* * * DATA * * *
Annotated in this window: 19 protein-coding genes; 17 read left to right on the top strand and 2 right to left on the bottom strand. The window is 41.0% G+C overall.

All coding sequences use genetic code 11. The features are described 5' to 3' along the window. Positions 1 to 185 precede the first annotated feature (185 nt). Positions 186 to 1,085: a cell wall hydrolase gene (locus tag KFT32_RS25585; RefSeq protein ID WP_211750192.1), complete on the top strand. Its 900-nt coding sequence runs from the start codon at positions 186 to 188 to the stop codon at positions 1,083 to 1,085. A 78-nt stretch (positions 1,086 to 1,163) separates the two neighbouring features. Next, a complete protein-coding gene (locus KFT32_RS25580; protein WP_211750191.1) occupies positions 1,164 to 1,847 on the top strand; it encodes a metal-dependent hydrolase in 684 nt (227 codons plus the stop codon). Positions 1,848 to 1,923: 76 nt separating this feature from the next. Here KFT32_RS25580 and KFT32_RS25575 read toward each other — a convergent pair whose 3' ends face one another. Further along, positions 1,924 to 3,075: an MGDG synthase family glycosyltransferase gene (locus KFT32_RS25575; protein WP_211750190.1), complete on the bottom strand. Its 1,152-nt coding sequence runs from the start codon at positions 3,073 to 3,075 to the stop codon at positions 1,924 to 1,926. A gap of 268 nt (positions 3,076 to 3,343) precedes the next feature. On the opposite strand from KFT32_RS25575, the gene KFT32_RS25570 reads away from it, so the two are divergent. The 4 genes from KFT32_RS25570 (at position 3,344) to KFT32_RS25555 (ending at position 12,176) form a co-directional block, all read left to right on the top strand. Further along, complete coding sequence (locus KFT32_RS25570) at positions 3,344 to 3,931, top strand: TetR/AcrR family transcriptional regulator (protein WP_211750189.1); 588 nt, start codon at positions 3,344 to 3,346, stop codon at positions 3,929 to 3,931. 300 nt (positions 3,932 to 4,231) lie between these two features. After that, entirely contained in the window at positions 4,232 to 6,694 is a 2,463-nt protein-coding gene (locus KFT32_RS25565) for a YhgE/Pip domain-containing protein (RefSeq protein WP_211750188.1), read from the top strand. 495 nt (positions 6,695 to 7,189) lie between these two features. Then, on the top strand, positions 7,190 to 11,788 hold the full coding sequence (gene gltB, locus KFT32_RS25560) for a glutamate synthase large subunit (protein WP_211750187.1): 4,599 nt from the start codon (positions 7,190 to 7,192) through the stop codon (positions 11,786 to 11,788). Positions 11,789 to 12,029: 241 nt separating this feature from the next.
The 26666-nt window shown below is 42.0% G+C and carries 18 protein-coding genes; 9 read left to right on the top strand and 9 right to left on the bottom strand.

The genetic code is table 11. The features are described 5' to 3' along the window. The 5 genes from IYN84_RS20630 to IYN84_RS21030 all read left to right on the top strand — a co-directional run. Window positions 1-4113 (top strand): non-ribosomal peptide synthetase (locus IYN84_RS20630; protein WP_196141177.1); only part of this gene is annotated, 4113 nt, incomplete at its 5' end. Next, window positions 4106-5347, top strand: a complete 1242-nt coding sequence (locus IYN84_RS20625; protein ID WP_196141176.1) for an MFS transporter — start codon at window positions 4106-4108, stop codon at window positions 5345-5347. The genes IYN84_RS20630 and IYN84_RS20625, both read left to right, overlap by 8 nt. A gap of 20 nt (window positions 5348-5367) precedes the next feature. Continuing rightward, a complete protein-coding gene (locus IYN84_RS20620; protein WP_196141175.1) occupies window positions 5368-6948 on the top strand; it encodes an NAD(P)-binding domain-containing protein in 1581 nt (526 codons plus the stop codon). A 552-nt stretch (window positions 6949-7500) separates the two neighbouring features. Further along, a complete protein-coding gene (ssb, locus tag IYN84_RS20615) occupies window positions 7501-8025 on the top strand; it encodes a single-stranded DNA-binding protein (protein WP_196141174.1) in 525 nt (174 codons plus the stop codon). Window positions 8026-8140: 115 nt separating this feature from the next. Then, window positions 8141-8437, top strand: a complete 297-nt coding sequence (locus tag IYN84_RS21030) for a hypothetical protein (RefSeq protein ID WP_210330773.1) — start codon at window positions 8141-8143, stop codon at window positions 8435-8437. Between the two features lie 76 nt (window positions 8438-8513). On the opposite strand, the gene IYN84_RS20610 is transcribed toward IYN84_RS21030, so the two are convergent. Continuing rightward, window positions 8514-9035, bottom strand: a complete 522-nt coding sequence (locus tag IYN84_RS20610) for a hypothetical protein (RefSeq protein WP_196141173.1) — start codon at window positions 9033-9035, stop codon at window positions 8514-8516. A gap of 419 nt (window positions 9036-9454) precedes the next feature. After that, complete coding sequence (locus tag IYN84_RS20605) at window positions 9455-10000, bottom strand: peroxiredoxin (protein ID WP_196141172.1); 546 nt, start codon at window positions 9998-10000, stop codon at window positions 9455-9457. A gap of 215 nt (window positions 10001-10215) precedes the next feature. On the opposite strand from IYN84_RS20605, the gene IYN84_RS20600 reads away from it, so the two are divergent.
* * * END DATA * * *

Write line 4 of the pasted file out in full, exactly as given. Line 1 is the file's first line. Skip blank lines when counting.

The genetic code is table 11. The features are described 5' to 3' along the window. The 5 genes from IYN84_RS20630 to IYN84_RS21030 all read left to right on the top strand — a co-directional run. Window positions 1-4113 (top strand): non-ribosomal peptide synthetase (locus IYN84_RS20630; protein WP_196141177.1); only part of this gene is annotated, 4113 nt, incomplete at its 5' end. Next, window positions 4106-5347, top strand: a complete 1242-nt coding sequence (locus IYN84_RS20625; protein ID WP_196141176.1) for an MFS transporter — start codon at window positions 4106-4108, stop codon at window positions 5345-5347. The genes IYN84_RS20630 and IYN84_RS20625, both read left to right, overlap by 8 nt. A gap of 20 nt (window positions 5348-5367) precedes the next feature. Continuing rightward, a complete protein-coding gene (locus IYN84_RS20620; protein WP_196141175.1) occupies window positions 5368-6948 on the top strand; it encodes an NAD(P)-binding domain-containing protein in 1581 nt (526 codons plus the stop codon). A 552-nt stretch (window positions 6949-7500) separates the two neighbouring features. Further along, a complete protein-coding gene (ssb, locus tag IYN84_RS20615) occupies window positions 7501-8025 on the top strand; it encodes a single-stranded DNA-binding protein (protein WP_196141174.1) in 525 nt (174 codons plus the stop codon). Window positions 8026-8140: 115 nt separating this feature from the next. Then, window positions 8141-8437, top strand: a complete 297-nt coding sequence (locus tag IYN84_RS21030) for a hypothetical protein (RefSeq protein ID WP_210330773.1) — start codon at window positions 8141-8143, stop codon at window positions 8435-8437. Between the two features lie 76 nt (window positions 8438-8513). On the opposite strand, the gene IYN84_RS20610 is transcribed toward IYN84_RS21030, so the two are convergent. Continuing rightward, window positions 8514-9035, bottom strand: a complete 522-nt coding sequence (locus tag IYN84_RS20610) for a hypothetical protein (RefSeq protein WP_196141173.1) — start codon at window positions 9033-9035, stop codon at window positions 8514-8516. A gap of 419 nt (window positions 9036-9454) precedes the next feature. After that, complete coding sequence (locus tag IYN84_RS20605) at window positions 9455-10000, bottom strand: peroxiredoxin (protein ID WP_196141172.1); 546 nt, start codon at window positions 9998-10000, stop codon at window positions 9455-9457. A gap of 215 nt (window positions 10001-10215) precedes the next feature. On the opposite strand from IYN84_RS20605, the gene IYN84_RS20600 reads away from it, so the two are divergent.